On the other hand, the respondent argued that the respondents have purchased only one resident apartment each for self-use and most of them have taken home loans as well to purchase the apartment. Therefore, it is evident that the respondents are under the purview of ‘consumers’ under the provision of CPA. The respondent also submitted that any remedy under CPA has to be construed as an additional remedy to a consumer and the said legal position remains unchanged even after the enactment of the RERA Act. 

Finally, the court held that the observation made by NCDRC is correct, and in this, the respondents will be under the scope of ‘consumers’. The court held that remedies available under the provisions of the CPA are additional remedies and for this, the court relied on Secretary, Thirumugan Cooperative Agricultural Credit Society v. M. Lalitha[1] (2004) 1 SCC 305 in which the Court has held that “As per Section 3 of the Act, as already stated above, the provisions of the Act shall be in addition to and not in derogation of any other provisions of any other law for the time being in force unless there is a clear bar”. Similarly, other cases were also referred by the Court which stated the identical point [2]National Seeds Corporation Limited vs. M. Madhusudhan Reddy [3]2012) 2 SCC 506); Virender Jain v. Alaknanda Cooperative Group Housing Society Limited ((2013) 9 SCC 383). jQuery('#footnote_plugin_tooltip_3973_2').tooltip({ tip: … Continue reading

held that proceedings before NCDRC is a judicial proceeding but at the same time it is not a civil court within the meaning of Code of Civil procedure. Hence, it does not come under the trappings of a civil court. Therefore complaint before the Consumer forum is correct and within its jurisdiction. 

Nevertheless, the Court was of the view that seeing the objective of the RERA Act which was enacted especially to deal with such matters, such authorities alone must be held entitled to decide all issues concerning the Project registered under the RERA Act. The complainant may exercise the right as provided under Section 71(1) of the RERA Act which entitles a complainant who had initiated the proceedings under CPA before RERA came into force to withdraw such proceedings before CPA and get it transferred  before the adjudicating authority under RERA Act, however, there is no statutory compulsion to do the same. Therefore, the court finally held that the jurisdiction of consumer forum is in addition to and not in derogation of the provisions of RERA for the time being in force and therefore the complainant is at liberty to approach either consumer forum or RERA for remedying the grievances.  

Issue 2

The Court clarified the position and held that merely because the registration under the RERA Act is valid till 31st December, 2020, it does not mean that the entitlement of the concerned allottees to maintain an action stands deferred. The Court upheld that the period has to be seen from the date and terms of the Builder-Buyer agreement and not from the RERA registration date.  Therefore, the possession has to be delivered as per the terms mentioned in the Builder-Buyer agreement and that the Consumer forum has rightly dealt with the issue. The flat allotment date has to be seen from the effectiveness of builder-buyer agreement. Hence, the Court upheld the order of the NCDRC in toto.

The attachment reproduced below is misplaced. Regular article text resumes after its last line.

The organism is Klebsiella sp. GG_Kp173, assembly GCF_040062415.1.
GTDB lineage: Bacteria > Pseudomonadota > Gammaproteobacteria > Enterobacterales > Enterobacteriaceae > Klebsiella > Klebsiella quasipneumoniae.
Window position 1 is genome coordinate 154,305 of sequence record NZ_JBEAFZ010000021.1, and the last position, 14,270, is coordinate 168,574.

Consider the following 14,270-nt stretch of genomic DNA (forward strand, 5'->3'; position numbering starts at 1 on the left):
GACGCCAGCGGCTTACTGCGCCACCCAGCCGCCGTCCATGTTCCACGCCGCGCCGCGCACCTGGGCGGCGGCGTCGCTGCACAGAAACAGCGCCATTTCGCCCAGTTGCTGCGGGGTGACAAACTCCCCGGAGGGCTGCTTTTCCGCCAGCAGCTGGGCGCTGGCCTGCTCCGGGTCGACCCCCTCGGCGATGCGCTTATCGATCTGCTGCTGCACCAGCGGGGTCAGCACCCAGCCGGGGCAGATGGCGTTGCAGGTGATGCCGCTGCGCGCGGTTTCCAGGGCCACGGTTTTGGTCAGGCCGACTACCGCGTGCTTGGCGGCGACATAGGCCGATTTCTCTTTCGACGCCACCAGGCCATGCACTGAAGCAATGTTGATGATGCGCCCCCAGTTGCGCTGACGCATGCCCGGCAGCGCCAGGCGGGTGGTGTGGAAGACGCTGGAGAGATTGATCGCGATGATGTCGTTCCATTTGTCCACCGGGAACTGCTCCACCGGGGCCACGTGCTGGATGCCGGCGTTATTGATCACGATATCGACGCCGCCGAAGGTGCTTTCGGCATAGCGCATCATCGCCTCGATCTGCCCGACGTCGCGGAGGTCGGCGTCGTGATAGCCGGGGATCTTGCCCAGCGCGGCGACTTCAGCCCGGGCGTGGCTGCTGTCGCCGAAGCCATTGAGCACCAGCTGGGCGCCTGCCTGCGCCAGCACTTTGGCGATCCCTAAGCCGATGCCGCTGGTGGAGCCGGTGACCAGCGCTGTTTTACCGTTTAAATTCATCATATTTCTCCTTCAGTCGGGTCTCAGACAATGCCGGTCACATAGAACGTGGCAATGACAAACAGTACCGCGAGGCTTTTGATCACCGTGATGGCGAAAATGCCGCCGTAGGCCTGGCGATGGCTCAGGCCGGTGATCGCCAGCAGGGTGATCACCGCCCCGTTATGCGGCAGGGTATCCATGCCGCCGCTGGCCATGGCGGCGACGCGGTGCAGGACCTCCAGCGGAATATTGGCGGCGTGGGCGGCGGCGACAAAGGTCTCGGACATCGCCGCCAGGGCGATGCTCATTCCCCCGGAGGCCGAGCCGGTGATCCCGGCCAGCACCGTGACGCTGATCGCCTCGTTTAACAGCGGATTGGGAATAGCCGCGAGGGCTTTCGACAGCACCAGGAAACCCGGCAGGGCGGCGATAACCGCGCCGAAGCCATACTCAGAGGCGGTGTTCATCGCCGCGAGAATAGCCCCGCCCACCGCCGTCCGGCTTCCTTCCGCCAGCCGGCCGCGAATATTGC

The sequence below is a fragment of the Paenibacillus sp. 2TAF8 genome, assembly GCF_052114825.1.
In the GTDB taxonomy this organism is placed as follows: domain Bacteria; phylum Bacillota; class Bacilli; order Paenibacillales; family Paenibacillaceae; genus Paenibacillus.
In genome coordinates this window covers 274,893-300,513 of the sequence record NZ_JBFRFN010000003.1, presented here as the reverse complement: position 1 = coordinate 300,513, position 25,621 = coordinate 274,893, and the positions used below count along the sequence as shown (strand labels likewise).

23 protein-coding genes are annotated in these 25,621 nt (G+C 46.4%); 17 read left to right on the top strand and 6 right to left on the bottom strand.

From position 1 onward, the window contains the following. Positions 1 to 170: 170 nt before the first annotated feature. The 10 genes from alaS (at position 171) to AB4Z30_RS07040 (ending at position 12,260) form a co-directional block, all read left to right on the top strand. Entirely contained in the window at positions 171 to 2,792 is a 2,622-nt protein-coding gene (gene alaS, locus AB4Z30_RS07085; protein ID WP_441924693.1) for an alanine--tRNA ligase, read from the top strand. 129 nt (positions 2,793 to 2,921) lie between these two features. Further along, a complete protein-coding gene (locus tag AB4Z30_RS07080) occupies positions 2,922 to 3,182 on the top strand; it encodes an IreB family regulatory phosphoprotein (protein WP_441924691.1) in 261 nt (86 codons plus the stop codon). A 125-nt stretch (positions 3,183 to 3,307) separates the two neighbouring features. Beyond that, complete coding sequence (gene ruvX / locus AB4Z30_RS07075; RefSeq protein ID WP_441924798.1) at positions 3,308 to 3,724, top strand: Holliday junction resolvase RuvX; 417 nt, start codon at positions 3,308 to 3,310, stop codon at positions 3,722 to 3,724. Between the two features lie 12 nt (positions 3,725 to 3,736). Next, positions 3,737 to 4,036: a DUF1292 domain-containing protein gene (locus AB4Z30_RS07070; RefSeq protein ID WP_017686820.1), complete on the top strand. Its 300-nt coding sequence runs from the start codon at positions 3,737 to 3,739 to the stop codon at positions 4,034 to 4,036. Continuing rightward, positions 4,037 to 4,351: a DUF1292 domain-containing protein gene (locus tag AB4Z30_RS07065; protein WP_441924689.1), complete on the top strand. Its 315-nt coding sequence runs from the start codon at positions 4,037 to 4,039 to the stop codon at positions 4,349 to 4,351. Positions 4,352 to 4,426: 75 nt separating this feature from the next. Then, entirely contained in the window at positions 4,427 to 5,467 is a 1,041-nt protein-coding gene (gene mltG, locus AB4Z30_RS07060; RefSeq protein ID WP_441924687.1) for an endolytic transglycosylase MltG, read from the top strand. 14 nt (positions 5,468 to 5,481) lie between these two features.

Conclusion

Through this decision, the Court has restored the sanctity of the Builder-buyer agreement and has regained the lost confidence of the buyers who were being victimized by the malpractices of some of the builders who tries to get the registration delayed under RERA so that they could get an exemption from coming under the purview of default and can get their legal obligation linked with the date of RERA registration and not with the agreement. With the position being settled in favour of the Builder-Buyer agreement, that the period for allotment of flat to a homebuyer has to be reckoned from the date of the builder-buyer agreement and not from the date of the registration under RERA there are now more chances that the builders would complete their project within the deadline as mentioned in the agreement in order to avoid penalties. 

Moreover, the judgment has also brought the different adjudicating authorities like RERA and Consumer Forums in harmony by clearing out the position regarding which and when a forum can exercise its jurisdiction. Through settling down this position, the homebuyers who are the victims would be able to take legal recourse without any difficulties that too in a prescribed time period without any delays. All in all, this judgment may positively impact consumer sentiments and shall boost the real estate sector.

 

References

1  (2004) 1 SCC 305
2 National Seeds Corporation Limited vs. M. Madhusudhan Reddy ((2012) 2 SCC 506); Virender Jain v. Alaknanda Cooperative Group Housing Society Limited ((2013) 9 SCC 383).
3 2012) 2 SCC 506); Virender Jain v. Alaknanda Cooperative Group Housing Society Limited ((2013) 9 SCC 383).

Therefore, the court came to a conclusion that in such circumstances, as per Section 79, the allottee would be barred from invoking the jurisdiction of a civil court, however,  those allottees who are under the purview of ‘consumers’ even after the RERA Act came into force are in no way bar from approaching the Consumer Forum under the CPA because the Court in case of Malay Kumar Ganguli v. Dr. Sukumar Mukherjee(((2009) 9 SCC 221